Jubilee officials off to China for lessons


Former TNA chairman Johnson Sakaja and secretary general Onyango Oloo when the party was dissolved to form the Jubilee Party at the Kasarani Stadium on September 9 / MONICAH MWANGI

IT is not just aid Kenya is getting from China. The Jubilee Party is also now learning to be in power for many years from Beijing.

President Uhuru Kenyatta and Deputy President William Ruto have dispatched almost 100 officials to China to learn how that country’s only political party has maintained a hold on its people since 1949.

That party – the Communist Party of China – is the world’s second largest party, with a membership of 88 million-plus as of this year.

The CPC established the People’s Republic of China and has ruled it for 67 years.

The first group of the Kenyan officials from the 12 parties that folded up last month to form JP left yesterday for Beijing by night and the rest will depart in batches throughout the week.

They will be in China for about a month.

Once the first team return in three weeks’ time, the second group will then travel to the Asian country for what they have been told is “training on how to run and manage a party for 100 years without collapsing”.

“I can confirm they are travelling ,” said former TNA secretary general Onyango Oloo.

On Thursday, the JP officials were hosted to a briefing at the Chinese Embassy in Nairobi.

“We were at the embassy, where we were briefed on a number of issues. The aim of the trip is purely training on general organisation of the party, mobilisation of resources and registration of members – and capacity building,” a member of the steering committee who sought anonymity told the Star yesterday.

The Communist Party of China is the founding and the ruling political party of the People’s Republic of China.

The CPC, which is organised on the basis of democratic centralism, was founded in 1921 by Chen Duxiu and Li Dazhao.

Two months ago the CPC announced that it works closely with the Jubilee Coalition to strengthen cooperation between the two political parties.

Speaking when he paid a courtesy call on President Uhuru Kenyatta at State House, Nairobi, in July, Guo Jinglong, a party official, said the CPC and Jubilee share common principles of mutual equality and non-interference.

Guo is a member of the Political Bureau of the CPC Central Committee and Secretary of the CPC Beijing Municipal Committee.

Guo, who was accompanied by other senior officials of the CPC and Chinese Ambassador to Kenya Liu Xianfa, said the two parties will continue to enhance high-level exchanges to boost ties.

“We value our relationship with Kenya and now see a lot of opportunity for further cooperation between our parties,” he said.

President Kenyatta appreciated China’s support for Kenya, especially in infrastructure development.

“With China’s support, we are rebuilding our railway line which will help reduce the cost of transport and doing business not just within Kenya, but the whole region,” Kenyatta said.

The President said the Jubilee Party is committed to transforming the lives of Kenyans and welcomes support from parties that share the same political values.

“We want both our political parties to work together to meet the development aspirations of the people of our two countries,” the President said.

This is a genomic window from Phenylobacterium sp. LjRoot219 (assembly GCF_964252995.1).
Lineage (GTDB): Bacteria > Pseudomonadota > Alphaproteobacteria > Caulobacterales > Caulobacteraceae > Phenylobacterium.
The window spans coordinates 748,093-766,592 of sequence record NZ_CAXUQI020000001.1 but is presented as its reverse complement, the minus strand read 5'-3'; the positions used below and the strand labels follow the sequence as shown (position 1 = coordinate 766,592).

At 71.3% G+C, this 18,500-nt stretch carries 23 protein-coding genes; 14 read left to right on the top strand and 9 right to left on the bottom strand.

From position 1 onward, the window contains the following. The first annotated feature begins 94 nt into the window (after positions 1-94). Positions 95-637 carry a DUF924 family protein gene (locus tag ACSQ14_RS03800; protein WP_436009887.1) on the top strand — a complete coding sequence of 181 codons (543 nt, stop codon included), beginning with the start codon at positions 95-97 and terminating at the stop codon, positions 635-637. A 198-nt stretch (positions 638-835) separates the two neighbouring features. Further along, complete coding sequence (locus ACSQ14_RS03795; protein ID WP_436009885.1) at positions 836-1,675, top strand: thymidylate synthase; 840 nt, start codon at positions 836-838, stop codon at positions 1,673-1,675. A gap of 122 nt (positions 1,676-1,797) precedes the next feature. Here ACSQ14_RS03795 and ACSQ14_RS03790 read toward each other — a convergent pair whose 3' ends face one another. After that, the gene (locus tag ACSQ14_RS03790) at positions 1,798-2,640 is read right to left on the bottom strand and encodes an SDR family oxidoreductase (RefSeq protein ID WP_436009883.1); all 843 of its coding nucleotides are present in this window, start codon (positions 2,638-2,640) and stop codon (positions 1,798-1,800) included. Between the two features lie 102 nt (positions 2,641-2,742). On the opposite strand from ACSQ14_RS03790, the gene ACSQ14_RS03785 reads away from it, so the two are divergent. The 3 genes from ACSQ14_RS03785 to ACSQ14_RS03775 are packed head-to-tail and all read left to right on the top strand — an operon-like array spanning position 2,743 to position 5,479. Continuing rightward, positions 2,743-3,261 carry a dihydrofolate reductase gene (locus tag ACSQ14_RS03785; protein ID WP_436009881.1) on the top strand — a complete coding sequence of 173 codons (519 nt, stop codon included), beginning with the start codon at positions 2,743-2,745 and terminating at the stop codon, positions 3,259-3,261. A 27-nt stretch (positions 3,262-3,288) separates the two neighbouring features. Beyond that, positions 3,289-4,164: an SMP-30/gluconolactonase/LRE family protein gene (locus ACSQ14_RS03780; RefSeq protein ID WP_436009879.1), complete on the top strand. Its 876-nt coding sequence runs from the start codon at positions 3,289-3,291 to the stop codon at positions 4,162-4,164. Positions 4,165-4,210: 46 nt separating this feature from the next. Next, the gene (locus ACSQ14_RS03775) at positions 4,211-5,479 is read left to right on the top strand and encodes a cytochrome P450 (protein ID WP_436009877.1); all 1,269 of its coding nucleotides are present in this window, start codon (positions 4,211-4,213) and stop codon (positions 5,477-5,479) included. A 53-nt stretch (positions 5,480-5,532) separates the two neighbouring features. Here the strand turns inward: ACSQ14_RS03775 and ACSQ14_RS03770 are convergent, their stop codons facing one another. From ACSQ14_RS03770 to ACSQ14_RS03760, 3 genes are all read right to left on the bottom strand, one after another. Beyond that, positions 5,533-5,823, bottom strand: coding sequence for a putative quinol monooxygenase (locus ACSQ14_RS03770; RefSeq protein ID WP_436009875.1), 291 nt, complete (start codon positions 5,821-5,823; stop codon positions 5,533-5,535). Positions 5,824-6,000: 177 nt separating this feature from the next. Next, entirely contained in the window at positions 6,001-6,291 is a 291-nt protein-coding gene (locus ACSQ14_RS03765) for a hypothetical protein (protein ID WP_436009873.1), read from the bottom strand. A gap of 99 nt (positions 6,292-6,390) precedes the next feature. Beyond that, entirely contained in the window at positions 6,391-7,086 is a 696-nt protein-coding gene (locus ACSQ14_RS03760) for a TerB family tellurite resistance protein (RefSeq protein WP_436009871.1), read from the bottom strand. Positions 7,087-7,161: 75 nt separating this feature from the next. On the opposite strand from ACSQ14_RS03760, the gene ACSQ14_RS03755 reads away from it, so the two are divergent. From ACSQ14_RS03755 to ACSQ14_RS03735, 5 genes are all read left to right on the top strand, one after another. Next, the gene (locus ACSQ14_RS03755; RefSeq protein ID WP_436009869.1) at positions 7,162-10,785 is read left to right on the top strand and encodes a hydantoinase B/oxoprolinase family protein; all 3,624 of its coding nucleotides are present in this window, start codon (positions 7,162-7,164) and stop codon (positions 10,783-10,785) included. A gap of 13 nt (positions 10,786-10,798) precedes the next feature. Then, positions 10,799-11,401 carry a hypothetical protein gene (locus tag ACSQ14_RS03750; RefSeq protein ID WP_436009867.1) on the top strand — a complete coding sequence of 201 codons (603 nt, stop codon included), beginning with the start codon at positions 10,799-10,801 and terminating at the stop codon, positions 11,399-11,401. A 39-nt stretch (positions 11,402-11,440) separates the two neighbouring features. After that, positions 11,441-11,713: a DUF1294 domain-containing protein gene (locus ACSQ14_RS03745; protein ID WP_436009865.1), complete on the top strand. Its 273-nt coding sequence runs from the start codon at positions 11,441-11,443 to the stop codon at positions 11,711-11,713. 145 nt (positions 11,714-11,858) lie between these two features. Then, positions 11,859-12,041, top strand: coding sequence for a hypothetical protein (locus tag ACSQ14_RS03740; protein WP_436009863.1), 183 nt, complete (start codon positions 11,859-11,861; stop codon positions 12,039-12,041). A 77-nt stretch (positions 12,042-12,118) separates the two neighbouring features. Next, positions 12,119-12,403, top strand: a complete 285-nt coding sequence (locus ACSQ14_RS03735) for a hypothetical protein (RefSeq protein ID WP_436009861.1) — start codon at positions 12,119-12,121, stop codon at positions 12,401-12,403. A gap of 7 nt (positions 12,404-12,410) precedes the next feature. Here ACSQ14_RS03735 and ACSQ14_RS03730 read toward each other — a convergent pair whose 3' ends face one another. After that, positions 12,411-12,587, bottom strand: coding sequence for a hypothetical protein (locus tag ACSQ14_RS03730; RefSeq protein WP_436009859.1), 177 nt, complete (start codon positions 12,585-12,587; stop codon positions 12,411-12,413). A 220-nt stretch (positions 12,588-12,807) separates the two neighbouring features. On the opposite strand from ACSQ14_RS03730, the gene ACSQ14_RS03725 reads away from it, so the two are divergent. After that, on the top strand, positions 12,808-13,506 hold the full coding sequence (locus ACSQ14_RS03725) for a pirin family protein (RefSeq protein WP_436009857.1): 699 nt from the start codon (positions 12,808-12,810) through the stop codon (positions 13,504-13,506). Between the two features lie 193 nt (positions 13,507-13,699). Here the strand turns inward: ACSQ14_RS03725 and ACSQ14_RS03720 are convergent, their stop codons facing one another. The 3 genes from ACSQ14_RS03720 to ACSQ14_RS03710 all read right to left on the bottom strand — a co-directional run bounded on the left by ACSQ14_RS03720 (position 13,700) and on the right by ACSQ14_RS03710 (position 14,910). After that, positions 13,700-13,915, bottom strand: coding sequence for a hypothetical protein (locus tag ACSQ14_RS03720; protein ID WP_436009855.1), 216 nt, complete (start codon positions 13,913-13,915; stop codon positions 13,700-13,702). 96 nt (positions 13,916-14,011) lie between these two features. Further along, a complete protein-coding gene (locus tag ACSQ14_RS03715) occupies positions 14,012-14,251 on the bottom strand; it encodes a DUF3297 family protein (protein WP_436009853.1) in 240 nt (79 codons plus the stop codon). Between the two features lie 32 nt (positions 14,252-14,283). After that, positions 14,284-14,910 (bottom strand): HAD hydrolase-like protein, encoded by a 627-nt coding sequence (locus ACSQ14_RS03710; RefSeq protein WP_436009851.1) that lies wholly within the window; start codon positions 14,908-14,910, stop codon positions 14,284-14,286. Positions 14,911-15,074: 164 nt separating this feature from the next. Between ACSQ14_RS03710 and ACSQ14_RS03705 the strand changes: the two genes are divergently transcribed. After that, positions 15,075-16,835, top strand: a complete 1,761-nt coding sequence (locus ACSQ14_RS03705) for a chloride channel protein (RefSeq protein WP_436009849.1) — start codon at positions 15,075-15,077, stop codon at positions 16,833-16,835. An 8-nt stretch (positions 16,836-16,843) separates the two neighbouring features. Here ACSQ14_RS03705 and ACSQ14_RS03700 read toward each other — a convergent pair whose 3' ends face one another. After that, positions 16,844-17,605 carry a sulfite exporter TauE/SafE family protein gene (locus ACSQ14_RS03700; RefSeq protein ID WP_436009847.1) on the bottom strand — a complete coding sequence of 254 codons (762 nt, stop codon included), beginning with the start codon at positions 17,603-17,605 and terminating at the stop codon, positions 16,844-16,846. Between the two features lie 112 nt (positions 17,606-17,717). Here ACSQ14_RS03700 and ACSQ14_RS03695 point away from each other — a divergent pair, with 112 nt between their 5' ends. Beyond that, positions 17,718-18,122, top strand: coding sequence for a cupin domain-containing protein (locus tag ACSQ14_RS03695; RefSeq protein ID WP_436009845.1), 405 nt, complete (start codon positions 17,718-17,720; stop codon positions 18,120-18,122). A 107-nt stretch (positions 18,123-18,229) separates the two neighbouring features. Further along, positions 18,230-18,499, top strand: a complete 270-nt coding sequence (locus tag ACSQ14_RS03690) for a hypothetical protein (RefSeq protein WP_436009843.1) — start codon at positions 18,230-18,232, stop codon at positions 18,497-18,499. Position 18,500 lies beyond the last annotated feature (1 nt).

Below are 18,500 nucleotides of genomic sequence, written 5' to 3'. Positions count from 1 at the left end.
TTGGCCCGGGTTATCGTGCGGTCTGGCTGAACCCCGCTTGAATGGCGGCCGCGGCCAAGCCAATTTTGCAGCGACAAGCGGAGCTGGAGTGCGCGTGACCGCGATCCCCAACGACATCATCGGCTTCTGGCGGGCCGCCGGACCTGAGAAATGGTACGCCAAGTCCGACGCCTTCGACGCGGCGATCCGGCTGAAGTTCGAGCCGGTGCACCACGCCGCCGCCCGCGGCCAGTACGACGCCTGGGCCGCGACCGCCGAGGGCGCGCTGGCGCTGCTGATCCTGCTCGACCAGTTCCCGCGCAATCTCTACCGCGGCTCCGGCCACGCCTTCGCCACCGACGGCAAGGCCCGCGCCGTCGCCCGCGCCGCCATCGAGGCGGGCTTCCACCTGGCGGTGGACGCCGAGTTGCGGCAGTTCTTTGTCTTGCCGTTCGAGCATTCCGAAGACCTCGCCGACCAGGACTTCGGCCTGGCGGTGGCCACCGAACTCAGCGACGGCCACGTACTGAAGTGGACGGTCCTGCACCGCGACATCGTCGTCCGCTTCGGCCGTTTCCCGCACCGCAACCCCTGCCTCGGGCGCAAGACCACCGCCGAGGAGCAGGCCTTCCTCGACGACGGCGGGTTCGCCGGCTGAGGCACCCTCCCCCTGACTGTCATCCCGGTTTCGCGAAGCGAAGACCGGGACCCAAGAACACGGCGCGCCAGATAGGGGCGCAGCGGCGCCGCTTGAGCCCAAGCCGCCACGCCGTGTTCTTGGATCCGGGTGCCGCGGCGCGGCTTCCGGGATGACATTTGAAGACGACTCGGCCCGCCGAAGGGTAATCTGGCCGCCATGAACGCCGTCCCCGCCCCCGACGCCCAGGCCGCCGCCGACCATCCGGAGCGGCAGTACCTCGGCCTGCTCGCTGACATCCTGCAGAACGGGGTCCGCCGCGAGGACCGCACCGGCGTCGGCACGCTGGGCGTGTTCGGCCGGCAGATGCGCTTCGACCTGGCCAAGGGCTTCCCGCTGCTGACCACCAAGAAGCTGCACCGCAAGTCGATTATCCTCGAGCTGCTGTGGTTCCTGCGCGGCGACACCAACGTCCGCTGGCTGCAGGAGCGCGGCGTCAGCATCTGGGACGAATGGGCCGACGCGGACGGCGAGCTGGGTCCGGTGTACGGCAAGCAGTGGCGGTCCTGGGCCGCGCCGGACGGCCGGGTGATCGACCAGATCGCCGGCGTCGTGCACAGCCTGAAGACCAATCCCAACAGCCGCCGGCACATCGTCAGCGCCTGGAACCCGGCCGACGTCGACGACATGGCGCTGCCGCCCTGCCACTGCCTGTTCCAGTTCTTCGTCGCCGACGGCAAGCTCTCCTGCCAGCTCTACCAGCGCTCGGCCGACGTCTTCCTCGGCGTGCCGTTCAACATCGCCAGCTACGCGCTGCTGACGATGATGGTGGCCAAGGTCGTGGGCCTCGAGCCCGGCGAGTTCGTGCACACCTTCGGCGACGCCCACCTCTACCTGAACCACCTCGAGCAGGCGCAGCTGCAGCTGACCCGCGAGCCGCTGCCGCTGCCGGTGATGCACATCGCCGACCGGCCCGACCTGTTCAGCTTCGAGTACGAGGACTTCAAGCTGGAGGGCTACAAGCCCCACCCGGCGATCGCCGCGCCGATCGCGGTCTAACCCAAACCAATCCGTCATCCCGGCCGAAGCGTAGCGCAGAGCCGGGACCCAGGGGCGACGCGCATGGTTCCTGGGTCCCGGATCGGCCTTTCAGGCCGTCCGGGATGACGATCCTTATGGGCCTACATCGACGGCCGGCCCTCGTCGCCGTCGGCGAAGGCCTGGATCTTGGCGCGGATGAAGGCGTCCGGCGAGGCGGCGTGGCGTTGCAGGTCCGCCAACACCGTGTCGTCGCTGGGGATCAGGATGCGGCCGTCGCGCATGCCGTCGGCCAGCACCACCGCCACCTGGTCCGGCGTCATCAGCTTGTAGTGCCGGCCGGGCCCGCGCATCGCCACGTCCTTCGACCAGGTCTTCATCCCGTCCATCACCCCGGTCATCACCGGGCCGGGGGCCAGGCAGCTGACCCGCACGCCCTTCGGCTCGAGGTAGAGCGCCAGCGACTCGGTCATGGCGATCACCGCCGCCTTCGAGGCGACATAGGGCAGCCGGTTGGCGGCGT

The CPC is the legitimate single party that governs Mainland China. The party has remained resilient, relying mainly on repression. The regime has used repression as a means to suppress political dissent and decreasing rights and freedoms in the name of social stability. But since market reforms in 1978, repression, although still present, has declined sharply.

“Jubilee is the party of the future. We are trying to build a strong party that will serve Kenyans for long. We will obviously only implement what is good and relevant to us. Repression cannot be one such thing,” said Nominated MP Johnson Sakaja.

The Communist regime has survived because it is able to manage elites well. The 88 million members of the Communist Party, accounting for 6 per cent of the country’s population, are rewarded for their loyalty with access to influence in various aspects of political, economic and social life.

The nine active members of the Politburo Standing Committee and the 2,270 delegates of the National People’s Congress who forge an even further elite cohort are managed through closed-door dialogues and compromises, and are represented in the public under the guise of little to no dissent.

The party’s ability to monitor popular sentiment has also strengthened its hold on power. It uses secretive opinion polls, and monitors rumours and anti-regime thoughts on the Internet. Attempts to control the Internet have also proven to be useful to the regime.

The fourth theory suggests that the party survives because it is able to maintain popular legitimacy via its social compact with society. The modern social compact is performance-based, and founded on economic grounds.

Crudely put, in the words of former leader Deng Xiaoping, “to get rich is so glorious”. The state encourages both the elites and masses to pursue increasing their wealth portfolio.

The final theory thus suggests that such political strategies play a role in ensuring the endurance of the Communist Party.

The current CPC’s resilience suggests China may not see any meaningful political institutional changes in the near future, in spite of a new Xi Jinping administration.

Nevertheless, the new administration will have to show an increased commitment to improving the livelihoods of those who do not benefit from the current social compact. Against this background, there are a growing number of Chinese citizens who have not achieved higher incomes, and have experienced reduced social services.


Source The Star Newspaper

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